Michael D. Moberly June 4, 2009
No longer is safeguarding a company’s IP, intangible assets, and proprietary know how solely about identifying and assessing ‘risks and threats’. It’s also about determining – factoring the value of those assets and their contribution to revenue, competitive advantage, and sustainability.
Why is assessing asset value useful and how does it contribute to safeguarding valuable, information-based assets? It helps management teams’ determine and prioritize (a.) what the most effective asset safeguards are, (b.) the level of (asset) stewardship and oversight necessary, and (c.) the criticality (adverse impact to a company) should specific risks – threats (to those assets) actually materialize.
Generally speaking, asset value falls into two, fairly broad, categories, e.g.,
Objective Value – the assets’ value evolves from its nature and/or context, i.e., legal documents, financial records, transaction contracts, HR records, employment contracts, etc.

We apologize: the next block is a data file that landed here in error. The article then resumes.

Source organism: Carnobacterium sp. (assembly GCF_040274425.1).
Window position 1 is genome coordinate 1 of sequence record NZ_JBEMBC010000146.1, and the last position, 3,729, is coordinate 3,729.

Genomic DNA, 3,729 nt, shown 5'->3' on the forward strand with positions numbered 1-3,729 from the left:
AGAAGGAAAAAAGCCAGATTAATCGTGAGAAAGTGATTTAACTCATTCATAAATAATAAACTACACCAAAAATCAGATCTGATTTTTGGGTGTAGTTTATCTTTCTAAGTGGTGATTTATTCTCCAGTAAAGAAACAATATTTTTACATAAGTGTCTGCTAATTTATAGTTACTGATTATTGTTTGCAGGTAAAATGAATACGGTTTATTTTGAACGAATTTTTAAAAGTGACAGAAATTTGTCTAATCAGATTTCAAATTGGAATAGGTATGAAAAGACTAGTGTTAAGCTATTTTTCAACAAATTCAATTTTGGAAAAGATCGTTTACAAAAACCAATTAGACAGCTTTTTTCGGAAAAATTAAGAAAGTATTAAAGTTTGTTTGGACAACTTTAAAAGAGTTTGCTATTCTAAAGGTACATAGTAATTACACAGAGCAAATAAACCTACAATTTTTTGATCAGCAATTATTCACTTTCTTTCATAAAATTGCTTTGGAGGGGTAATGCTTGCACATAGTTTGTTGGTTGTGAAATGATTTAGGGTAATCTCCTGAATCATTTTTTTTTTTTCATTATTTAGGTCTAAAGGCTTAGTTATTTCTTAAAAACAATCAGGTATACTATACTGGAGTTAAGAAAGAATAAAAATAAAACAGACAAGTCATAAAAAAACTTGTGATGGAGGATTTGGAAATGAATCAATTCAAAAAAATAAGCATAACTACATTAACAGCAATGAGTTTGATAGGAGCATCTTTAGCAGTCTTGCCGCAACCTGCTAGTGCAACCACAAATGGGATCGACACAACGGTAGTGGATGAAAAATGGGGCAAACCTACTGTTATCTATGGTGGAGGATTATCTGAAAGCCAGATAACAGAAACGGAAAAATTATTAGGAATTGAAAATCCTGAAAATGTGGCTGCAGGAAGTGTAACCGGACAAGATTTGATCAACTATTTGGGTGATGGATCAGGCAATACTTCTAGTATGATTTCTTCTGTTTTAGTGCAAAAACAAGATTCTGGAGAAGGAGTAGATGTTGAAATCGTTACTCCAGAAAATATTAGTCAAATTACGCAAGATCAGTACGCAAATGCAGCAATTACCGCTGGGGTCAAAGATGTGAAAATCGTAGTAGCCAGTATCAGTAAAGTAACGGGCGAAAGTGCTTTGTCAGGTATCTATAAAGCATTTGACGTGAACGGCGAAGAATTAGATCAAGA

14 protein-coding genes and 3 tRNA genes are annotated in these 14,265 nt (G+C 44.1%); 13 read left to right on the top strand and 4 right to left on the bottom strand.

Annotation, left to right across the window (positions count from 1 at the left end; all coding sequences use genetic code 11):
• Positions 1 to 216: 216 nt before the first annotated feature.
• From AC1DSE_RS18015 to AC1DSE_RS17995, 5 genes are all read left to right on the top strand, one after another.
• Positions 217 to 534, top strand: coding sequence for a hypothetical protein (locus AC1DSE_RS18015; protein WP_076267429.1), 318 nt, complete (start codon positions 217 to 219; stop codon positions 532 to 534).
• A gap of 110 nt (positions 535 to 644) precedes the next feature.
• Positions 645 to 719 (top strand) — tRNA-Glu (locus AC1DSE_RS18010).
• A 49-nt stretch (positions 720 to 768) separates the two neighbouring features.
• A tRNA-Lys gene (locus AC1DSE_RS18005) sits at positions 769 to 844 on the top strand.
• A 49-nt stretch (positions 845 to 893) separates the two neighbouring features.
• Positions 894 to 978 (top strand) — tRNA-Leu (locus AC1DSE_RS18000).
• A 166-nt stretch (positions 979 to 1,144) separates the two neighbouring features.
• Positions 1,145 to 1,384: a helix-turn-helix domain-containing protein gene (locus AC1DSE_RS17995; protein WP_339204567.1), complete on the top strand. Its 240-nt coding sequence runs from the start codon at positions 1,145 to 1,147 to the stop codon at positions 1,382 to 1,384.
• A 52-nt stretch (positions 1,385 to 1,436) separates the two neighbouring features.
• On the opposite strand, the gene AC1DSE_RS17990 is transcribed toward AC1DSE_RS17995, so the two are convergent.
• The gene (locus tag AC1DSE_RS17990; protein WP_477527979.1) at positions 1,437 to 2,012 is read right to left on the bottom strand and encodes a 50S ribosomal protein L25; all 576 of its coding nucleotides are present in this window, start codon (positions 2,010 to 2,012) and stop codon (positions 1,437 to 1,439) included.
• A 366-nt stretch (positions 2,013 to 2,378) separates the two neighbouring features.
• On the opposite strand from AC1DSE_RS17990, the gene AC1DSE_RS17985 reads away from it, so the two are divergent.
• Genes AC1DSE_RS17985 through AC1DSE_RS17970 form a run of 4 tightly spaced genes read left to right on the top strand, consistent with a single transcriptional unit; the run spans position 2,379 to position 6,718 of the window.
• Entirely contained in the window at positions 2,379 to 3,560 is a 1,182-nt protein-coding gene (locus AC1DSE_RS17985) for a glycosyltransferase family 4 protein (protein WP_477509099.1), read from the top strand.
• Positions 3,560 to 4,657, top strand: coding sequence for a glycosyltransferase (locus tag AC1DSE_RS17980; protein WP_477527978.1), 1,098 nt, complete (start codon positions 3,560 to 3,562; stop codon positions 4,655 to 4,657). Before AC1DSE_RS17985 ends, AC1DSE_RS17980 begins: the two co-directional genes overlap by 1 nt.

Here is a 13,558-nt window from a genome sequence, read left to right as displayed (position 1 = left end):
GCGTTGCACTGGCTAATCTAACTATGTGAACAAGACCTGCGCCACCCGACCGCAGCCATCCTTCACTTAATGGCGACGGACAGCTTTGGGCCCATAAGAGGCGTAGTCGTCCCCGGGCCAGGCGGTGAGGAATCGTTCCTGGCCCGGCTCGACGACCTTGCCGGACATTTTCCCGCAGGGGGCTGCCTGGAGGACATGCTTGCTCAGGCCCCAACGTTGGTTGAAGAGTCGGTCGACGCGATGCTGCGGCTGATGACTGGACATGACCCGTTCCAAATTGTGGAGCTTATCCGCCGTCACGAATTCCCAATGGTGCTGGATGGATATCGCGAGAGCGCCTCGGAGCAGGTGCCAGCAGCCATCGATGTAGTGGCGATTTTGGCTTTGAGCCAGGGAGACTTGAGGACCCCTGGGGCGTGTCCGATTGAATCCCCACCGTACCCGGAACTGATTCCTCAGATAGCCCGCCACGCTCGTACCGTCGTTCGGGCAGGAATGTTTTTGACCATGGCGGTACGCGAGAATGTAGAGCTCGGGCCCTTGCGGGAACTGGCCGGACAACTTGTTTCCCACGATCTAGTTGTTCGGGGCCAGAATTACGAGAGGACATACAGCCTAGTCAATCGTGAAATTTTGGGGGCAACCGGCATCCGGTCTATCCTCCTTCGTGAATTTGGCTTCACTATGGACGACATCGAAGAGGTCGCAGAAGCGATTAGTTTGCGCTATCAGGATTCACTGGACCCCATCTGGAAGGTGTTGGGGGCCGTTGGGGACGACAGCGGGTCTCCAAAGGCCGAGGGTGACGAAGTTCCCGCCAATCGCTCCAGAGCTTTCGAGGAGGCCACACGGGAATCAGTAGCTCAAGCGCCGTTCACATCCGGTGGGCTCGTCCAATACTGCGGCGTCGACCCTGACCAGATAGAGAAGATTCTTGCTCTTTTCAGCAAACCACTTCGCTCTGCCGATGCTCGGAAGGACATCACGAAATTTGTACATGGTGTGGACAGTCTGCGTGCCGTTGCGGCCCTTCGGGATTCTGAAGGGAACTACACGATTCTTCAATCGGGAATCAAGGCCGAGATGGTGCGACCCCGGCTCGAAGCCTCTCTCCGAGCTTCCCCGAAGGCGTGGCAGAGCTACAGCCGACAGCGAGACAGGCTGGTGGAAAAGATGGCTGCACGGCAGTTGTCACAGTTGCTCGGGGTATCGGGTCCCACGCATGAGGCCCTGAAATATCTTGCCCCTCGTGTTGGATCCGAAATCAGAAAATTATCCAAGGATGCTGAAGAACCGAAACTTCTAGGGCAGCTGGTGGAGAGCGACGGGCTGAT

Subjective Value – the assets’ value evolves from its contribution to revenue, company valuation, achieving competitive advantages and/or building – sustaining a company’s reputation, image, and goodwill, e.g., through client lists, product pricing, customer service, strategic planning, R&D, supply chains, marketing initiatives, etc.
Management teams will also find it useful, as a multiplier, to acquire a familiarity with two particular valuation methodologies to aid in identifying strategies to maximize, leverage, and extract value from the assets, e.g.,
The value-in-exchange methodology for valuing assets considers the actions of buyers, sellers, and investors and the value at which an asset would sell on a piecemeal basis. For example, IP, intangibles, or trade secrets, etc., may have multiple or stand alone value points. A written chemical formula for a new product coupled with the manufacturing processes necessary to commercialize that formula may have greater value than the chemical formula would, standing alone!
The value-in-use methodology for valuing assets considers the on-going contributions the assets make to a company. For example, assets such as IP, intangibles, and/or proprietary know how are frequently integral to a company’s current business operations, i.e., contribute to building and/or sustaining market share, competitive advantages, profits, reputation, goodwill, customer satisfaction, etc.